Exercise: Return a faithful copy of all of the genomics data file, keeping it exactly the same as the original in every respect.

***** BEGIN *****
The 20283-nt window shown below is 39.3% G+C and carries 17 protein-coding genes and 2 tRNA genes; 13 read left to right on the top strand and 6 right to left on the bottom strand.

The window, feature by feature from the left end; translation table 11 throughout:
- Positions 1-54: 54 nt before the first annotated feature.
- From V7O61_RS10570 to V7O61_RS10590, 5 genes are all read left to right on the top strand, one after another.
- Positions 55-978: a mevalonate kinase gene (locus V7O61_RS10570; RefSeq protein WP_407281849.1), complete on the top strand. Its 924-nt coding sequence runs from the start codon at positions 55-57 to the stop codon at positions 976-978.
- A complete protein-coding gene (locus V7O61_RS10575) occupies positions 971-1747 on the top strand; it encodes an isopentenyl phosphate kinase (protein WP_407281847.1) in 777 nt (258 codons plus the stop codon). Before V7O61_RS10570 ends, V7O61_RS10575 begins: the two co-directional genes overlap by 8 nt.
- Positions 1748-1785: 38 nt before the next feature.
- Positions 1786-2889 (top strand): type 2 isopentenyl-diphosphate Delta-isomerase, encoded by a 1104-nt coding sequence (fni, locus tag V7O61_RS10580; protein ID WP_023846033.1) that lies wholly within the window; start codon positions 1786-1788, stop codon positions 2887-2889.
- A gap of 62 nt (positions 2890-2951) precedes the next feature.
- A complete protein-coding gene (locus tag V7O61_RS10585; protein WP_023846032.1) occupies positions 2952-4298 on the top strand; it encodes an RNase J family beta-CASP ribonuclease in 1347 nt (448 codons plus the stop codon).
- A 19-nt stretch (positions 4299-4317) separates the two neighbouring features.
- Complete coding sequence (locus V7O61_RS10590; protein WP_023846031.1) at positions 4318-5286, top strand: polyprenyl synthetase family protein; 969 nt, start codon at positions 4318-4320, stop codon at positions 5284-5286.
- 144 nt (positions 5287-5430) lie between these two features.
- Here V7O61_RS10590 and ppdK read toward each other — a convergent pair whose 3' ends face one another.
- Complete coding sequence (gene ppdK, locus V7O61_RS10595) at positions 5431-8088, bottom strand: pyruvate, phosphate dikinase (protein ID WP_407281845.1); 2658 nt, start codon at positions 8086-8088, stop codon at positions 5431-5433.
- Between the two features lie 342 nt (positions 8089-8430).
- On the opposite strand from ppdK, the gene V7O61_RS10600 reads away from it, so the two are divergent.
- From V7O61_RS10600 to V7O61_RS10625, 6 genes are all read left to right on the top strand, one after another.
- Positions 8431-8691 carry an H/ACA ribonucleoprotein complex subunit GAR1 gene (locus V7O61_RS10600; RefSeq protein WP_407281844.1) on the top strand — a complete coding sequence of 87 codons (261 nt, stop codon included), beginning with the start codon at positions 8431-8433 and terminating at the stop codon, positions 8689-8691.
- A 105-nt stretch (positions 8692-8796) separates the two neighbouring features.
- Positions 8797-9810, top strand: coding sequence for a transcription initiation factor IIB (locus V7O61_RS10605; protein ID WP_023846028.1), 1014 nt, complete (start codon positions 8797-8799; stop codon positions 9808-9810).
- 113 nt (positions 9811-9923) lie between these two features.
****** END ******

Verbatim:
The 20283-nt window shown below is 39.3% G+C and carries 17 protein-coding genes and 2 tRNA genes; 13 read left to right on the top strand and 6 right to left on the bottom strand.

The window, feature by feature from the left end; translation table 11 throughout:
- Positions 1-54: 54 nt before the first annotated feature.
- From V7O61_RS10570 to V7O61_RS10590, 5 genes are all read left to right on the top strand, one after another.
- Positions 55-978: a mevalonate kinase gene (locus V7O61_RS10570; RefSeq protein WP_407281849.1), complete on the top strand. Its 924-nt coding sequence runs from the start codon at positions 55-57 to the stop codon at positions 976-978.
- A complete protein-coding gene (locus V7O61_RS10575) occupies positions 971-1747 on the top strand; it encodes an isopentenyl phosphate kinase (protein WP_407281847.1) in 777 nt (258 codons plus the stop codon). Before V7O61_RS10570 ends, V7O61_RS10575 begins: the two co-directional genes overlap by 8 nt.
- Positions 1748-1785: 38 nt before the next feature.
- Positions 1786-2889 (top strand): type 2 isopentenyl-diphosphate Delta-isomerase, encoded by a 1104-nt coding sequence (fni, locus tag V7O61_RS10580; protein ID WP_023846033.1) that lies wholly within the window; start codon positions 1786-1788, stop codon positions 2887-2889.
- A gap of 62 nt (positions 2890-2951) precedes the next feature.
- A complete protein-coding gene (locus tag V7O61_RS10585; protein WP_023846032.1) occupies positions 2952-4298 on the top strand; it encodes an RNase J family beta-CASP ribonuclease in 1347 nt (448 codons plus the stop codon).
- A 19-nt stretch (positions 4299-4317) separates the two neighbouring features.
- Complete coding sequence (locus V7O61_RS10590; protein WP_023846031.1) at positions 4318-5286, top strand: polyprenyl synthetase family protein; 969 nt, start codon at positions 4318-4320, stop codon at positions 5284-5286.
- 144 nt (positions 5287-5430) lie between these two features.
- Here V7O61_RS10590 and ppdK read toward each other — a convergent pair whose 3' ends face one another.
- Complete coding sequence (gene ppdK, locus V7O61_RS10595) at positions 5431-8088, bottom strand: pyruvate, phosphate dikinase (protein ID WP_407281845.1); 2658 nt, start codon at positions 8086-8088, stop codon at positions 5431-5433.
- Between the two features lie 342 nt (positions 8089-8430).
- On the opposite strand from ppdK, the gene V7O61_RS10600 reads away from it, so the two are divergent.
- From V7O61_RS10600 to V7O61_RS10625, 6 genes are all read left to right on the top strand, one after another.
- Positions 8431-8691 carry an H/ACA ribonucleoprotein complex subunit GAR1 gene (locus V7O61_RS10600; RefSeq protein WP_407281844.1) on the top strand — a complete coding sequence of 87 codons (261 nt, stop codon included), beginning with the start codon at positions 8431-8433 and terminating at the stop codon, positions 8689-8691.
- A 105-nt stretch (positions 8692-8796) separates the two neighbouring features.
- Positions 8797-9810, top strand: coding sequence for a transcription initiation factor IIB (locus V7O61_RS10605; protein ID WP_023846028.1), 1014 nt, complete (start codon positions 8797-8799; stop codon positions 9808-9810).
- 113 nt (positions 9811-9923) lie between these two features.